Performance problems were prioritized using a panel of 31 national, regional and local stakeholders. Representatives of key stakeholder groups included policy-makers, program managers, implementation officers, HW and health service users (mothers). In a structured meeting on 21 May 2009, stakeholders assigned priority scores (range: 1–5) to a maximum of 5 substandard tasks. Stakeholders weighted a maximum of the 10 tasks receiving the highest scores by their perceived ineffectiveness. Problems were ranked using the weighted score. The top three priority problem areas were then targeted for further qualitative research using in-depth interviews (IDI) and focus group discussions (FGD) with stakeholders.

Eight in-depth interviews using a pretested structured interview guide and three FGD were held between 22 May and 2 June 2009. Recorded interviews and FGD were transcribed and analysed with MAXQDA [19] using a thematic framework approach. The analysis followed a 5-stage iterative process using the hierarchy described in [20].


Inadequate Inputs and Processes Supporting Health Worker Performance

The R-HFA detected in each SD severe shortages of essential supplies and first-line medications to support child health (Table 2). No SD passed as having sufficient basic supplies and medications with the exception of medicines for newborn sepsis and eye infections. Only 9.2% and 9.7% of HF had sufficient levels of essential supplies and first line medications to support child health, respectively. Inadequate infrastructure and insufficient staffing were observed in all 3 SD. Similarly, the information system was inadequately maintained in all SD.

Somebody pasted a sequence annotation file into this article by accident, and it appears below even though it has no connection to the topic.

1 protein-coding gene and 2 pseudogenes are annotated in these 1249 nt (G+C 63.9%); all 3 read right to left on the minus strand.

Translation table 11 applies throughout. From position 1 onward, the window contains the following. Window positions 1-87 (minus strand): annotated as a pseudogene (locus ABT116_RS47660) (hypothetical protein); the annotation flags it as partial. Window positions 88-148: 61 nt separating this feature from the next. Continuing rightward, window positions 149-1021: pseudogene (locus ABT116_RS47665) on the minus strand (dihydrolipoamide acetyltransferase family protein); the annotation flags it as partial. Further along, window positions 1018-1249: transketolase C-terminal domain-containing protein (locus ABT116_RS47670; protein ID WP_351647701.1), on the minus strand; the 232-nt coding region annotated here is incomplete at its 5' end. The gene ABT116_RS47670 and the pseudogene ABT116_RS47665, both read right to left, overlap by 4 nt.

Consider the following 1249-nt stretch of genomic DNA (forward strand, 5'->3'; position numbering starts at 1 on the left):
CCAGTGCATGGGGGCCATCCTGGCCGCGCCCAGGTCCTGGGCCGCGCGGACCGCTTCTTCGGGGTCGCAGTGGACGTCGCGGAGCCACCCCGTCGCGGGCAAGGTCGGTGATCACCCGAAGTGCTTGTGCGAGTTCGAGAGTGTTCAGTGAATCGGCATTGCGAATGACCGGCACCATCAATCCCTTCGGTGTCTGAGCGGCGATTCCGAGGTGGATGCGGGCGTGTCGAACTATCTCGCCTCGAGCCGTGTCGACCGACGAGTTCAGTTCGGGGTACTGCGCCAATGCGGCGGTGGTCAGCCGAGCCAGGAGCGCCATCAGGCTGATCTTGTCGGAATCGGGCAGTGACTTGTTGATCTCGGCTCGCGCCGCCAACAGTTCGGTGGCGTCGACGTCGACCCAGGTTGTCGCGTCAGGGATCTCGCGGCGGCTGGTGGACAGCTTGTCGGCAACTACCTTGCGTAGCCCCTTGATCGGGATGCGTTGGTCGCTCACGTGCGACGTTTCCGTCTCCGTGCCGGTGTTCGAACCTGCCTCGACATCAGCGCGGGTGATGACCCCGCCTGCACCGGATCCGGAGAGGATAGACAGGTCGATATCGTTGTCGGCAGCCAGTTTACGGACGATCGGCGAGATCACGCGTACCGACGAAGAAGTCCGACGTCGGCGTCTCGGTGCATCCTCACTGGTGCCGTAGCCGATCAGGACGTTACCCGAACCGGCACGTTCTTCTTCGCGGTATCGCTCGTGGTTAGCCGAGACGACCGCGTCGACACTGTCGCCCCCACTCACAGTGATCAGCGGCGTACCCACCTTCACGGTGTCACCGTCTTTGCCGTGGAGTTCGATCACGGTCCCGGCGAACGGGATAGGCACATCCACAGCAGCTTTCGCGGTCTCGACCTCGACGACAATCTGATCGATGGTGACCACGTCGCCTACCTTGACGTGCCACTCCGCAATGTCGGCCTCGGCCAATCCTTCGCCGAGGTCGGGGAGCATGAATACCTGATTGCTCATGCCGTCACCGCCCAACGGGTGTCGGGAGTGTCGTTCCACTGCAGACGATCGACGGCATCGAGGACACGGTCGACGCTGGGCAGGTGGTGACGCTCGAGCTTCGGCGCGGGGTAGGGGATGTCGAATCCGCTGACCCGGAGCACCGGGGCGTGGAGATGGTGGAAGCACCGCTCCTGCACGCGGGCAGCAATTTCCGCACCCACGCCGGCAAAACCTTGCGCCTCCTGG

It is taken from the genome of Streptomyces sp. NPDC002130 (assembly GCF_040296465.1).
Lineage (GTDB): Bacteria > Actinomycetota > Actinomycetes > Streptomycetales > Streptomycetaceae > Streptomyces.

Table 2. LQAS Classification of Health Facilities by Core Indicators in the Senatorial District of Jigawa and Coverage at the State Level during 2009.

Processes supporting HW performance were weak across all SD. Although, 57.1% and 42.9% of HF had received training for child health and maternal/neonatal care, respectively, in the previous 12-months, no SD reached the 80% target for having staff with either in-service or pre-service training in maternal or neonatal care, and only NE-SD reached this standard for child health care. Sufficient external supervision procedures exist in both the C and NW-SD, but not in NE-SD.

Subsequent IDI and FGD highlighted the poor quality and content of existing training and supervision procedures (Supplementary Information S1, Table S1). HW responses to questions about training are displayed in Figure 2. For each topic, at least 42.9% of HW had not received any form of training in the previous 3-years. The topics for which the greatest proportion of HW had received training within the last 3-years was paediatric malaria treatment (57.1%) followed by ITN use by pregnant women (47.6%), childhood vaccinations (47.6%) and paediatric malaria prevention (47.6%).

Figure 2. Training received by health workers in Jigawa State, Nigeria.

Health Worker Performance

For all tasks concerning comprehensive treatment of the sick child, no SD passed, and only 1 HF (located in C-SD) passed. Therefore, discussion focuses primarily on the aggregate measures for the state. Overall, 126 children were seen with various illnesses of which 72.2% were diagnosed with malaria.